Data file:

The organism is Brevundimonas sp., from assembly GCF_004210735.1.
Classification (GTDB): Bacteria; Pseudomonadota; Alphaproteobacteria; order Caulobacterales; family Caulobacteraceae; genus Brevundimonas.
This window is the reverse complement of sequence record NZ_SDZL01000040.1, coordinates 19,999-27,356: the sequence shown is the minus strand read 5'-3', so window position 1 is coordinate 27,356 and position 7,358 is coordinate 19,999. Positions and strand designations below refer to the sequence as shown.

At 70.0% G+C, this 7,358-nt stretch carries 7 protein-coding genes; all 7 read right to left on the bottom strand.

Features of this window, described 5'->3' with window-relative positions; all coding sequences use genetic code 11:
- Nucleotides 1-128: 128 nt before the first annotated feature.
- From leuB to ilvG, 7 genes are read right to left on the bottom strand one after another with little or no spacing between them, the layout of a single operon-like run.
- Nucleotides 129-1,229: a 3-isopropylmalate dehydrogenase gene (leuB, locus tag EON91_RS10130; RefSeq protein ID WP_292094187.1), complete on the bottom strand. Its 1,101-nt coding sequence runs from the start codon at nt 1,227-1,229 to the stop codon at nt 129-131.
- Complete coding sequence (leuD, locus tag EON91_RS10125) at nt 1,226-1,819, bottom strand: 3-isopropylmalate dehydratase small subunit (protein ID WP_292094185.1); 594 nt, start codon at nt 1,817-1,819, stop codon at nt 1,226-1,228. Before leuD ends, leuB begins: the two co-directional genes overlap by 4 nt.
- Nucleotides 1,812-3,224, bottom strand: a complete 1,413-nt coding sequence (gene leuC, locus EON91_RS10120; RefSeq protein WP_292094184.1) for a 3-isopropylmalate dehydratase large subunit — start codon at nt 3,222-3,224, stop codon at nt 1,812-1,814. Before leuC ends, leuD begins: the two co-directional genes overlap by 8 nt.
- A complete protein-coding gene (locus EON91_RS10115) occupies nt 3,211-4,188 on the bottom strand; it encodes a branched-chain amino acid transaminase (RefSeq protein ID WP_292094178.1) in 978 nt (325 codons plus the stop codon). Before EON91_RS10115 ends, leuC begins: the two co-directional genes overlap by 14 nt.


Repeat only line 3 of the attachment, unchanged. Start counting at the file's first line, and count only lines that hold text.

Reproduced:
This window is the reverse complement of sequence record NZ_SDZL01000040.1, coordinates 19,999-27,356: the sequence shown is the minus strand read 5'-3', so window position 1 is coordinate 27,356 and position 7,358 is coordinate 19,999. Positions and strand designations below refer to the sequence as shown.